STATE COLLEGE, Pa. (AP) Maggie Lucas is perpetually in motion, cupping her hands to her ears to inspire the home crowd, or flashing three fingers after another clutch bucket. Her Penn State teammates are always on guard, prepped to be on the receiving end of an elevated chest bump after a game-changing run.
Lucas funnels the fervor of thousands of Penn State fans back into her teammates, and that jolt has made the Lady Lions tough to beat on their home court.
”I know in times of need, when we feel like we need a little extra energy, we go to them,” Lucas said Monday.
Article continues below ...
When the Lady Lions need a big play, they turn to Lucas.
Lucas’ resume is stuffed with so many scoring records and individual awards that it’s hard to catch every small-print accolade typed on her postseason media guide page. There’s this record, and that record. Row after row.
But she wants more – and she’s on the brink of squeezing at least one more weekend out of her storied career. Lucas leads the third-seeded Lady Lions (23-7) against No. 11 seed Florida (20-12) on Tuesday night in the second round of the NCAA tournament’s Stanford Regional.
As a bonus, the Nittany Lions get to play at the Bryce Jordan Center.
Their home court that was rocking after they knocked off Wichita State on Sunday. Lucas scored 22 points and sparked a rally with consecutive 3s that helped send them into the second round for the fourth straight season.
Lucas’ value can’t be measured only in box scores.
”When you see (center) Talia East make big plays down the stretch, maybe what you don’t see is the minutes before those plays happen where she’s talking to T and talking to her teammates, keeping them encouraged about making plays,” coach Coquese Washington said.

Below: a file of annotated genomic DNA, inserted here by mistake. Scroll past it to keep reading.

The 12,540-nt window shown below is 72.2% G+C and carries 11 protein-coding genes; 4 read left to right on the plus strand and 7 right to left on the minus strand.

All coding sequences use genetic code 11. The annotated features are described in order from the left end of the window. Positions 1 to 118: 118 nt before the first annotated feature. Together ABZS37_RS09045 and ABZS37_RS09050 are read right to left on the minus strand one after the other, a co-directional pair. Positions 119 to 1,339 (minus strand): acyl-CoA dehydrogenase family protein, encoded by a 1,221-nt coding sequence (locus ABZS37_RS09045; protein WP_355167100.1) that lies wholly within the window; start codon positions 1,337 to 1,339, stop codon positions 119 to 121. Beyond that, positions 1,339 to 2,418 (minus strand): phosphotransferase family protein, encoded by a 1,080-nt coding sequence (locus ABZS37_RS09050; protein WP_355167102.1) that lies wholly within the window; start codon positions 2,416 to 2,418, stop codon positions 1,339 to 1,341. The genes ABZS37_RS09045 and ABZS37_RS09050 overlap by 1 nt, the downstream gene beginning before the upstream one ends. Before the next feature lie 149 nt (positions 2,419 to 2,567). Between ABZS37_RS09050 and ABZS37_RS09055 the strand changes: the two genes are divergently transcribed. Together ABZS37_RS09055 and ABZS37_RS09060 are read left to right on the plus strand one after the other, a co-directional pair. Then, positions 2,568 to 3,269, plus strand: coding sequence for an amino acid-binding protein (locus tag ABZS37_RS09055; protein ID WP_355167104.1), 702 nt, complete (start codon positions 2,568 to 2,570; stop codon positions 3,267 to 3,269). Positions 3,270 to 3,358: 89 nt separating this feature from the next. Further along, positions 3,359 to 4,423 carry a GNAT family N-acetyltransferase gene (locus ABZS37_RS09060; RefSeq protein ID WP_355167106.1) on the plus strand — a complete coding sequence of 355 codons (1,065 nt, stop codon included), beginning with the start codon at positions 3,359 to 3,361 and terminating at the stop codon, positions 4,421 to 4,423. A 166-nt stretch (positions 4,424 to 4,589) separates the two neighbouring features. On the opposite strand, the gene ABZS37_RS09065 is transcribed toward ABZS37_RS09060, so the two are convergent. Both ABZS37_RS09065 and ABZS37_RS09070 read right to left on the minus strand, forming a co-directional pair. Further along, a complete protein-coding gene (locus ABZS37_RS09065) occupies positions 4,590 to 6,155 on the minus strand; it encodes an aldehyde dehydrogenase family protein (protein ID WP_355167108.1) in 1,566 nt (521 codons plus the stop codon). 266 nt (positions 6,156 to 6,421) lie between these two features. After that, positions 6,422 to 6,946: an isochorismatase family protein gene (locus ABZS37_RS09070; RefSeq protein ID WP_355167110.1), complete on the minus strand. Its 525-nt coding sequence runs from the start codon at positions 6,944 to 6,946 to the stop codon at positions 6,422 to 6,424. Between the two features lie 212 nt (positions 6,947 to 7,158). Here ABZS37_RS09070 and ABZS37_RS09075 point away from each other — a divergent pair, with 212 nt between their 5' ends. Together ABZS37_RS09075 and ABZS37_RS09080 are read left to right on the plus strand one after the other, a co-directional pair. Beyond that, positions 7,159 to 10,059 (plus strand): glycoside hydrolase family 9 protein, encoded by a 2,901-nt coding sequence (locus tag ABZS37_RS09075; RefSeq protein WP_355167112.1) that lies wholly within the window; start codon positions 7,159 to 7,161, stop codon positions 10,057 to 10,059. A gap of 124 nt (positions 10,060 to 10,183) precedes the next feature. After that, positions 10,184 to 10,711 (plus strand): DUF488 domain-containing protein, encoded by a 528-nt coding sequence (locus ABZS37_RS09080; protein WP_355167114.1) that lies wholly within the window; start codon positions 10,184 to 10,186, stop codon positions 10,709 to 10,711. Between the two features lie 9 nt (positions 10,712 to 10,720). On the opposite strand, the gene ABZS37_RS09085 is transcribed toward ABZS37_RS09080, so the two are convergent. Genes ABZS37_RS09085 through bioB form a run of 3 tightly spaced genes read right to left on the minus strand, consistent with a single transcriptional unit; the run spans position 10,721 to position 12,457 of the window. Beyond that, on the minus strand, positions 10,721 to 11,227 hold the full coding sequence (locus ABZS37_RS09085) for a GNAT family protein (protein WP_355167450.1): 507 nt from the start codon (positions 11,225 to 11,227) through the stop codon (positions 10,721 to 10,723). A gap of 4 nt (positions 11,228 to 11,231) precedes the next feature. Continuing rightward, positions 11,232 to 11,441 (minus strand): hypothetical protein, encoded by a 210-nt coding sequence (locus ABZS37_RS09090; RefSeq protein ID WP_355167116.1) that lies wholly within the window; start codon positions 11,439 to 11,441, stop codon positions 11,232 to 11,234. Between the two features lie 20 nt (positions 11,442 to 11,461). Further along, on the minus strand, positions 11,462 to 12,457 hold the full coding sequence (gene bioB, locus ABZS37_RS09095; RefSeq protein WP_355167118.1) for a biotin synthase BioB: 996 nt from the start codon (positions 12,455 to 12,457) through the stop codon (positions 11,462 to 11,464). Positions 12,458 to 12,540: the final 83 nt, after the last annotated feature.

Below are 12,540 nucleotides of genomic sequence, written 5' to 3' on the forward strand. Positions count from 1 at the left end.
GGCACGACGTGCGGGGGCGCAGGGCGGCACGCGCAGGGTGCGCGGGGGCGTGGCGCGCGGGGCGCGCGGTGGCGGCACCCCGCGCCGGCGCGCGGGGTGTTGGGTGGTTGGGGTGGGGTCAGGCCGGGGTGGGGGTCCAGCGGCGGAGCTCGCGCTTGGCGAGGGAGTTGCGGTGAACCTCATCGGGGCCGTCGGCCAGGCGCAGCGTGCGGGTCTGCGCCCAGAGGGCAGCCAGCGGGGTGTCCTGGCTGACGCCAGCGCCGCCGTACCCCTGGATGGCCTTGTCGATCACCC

Here are five things to watch in Tuesday’s game.
SIZE MATTERS NOT: The Gators have no starters taller than 6-foot, yet they had no trouble outrebounding Dayton 41-26 in the opening round. Forward Kayla Lewis, 6-foot on the nose, is their leading rebounder with 8.7 per game. Even with the edge on Sunday, Florida was outrebounded this season by an average of about four boards a game. The Gators make up for the difference with speed and fast-break points. ”We’re a team that likes to play in transition and that’s kind of a flaw for teams that our bigger, they can’t really play in transition as much as we do,” guard Carlie Needles said.
HEAD EAST: East had a season-high 13 rebounds as part of her fifth career double-double against the Shockers. She also became the eighth player in program history with 100 career blocked shots. She went strong inside for a tough bucket in the final minutes that helped Penn State seal the first-round win. Washington doesn’t try and figure out why East delivers in big games. ”I’m not sure, maybe it’s a pressure gene that she has,” Washington said.
HOME COOKING: As if Lucas outside and East inside aren’t a potent enough 1-2 punch, Penn State has one more ace in the hole: the Bryce Jordan Center. Penn State is 18-5 in home tournament games, and the crowd can sometimes give a better lift than any dose of energy from the bench. ”You’ve got to give something to cheer about,” Washington said. ”If you’re stinking up the joint playing at home, it doesn’t matter.” Florida doesn’t seem intimidated. Kayla Lewis can’t wait to tip in front of the Nittany Lions’ crowd. ”Let’s do it. What else you got?” she said.
SWEET SUCCESS: Florida is back in the tournament for the first time since 2012. It wouldn’t mind ending a longer drought – the Gators haven’t advanced to the Sweet 16 since 1998. Coach Amanda Butler has led the Gators to seven postseason trips (three NCAA, four WNIT) but she’s still looking for second weekend play on basketball’s biggest stage. ”We haven’t really talked about that,” Butler said. ”There’s not any reason to generate any more emotion that’s already there.”
S-E-C-YA: Penn State plays an SEC team in the tournament for the third straight season, splitting a pair of games with LSU. The Lady Lions are 3-7 against SEC teams in tourney play. Washington said it was easy to pinpoint what makes an SEC team such a tough out in the postseason. ”The physical play and defensive intensity. We’ll be ready for that and we know this what the game is going to be like,” she said.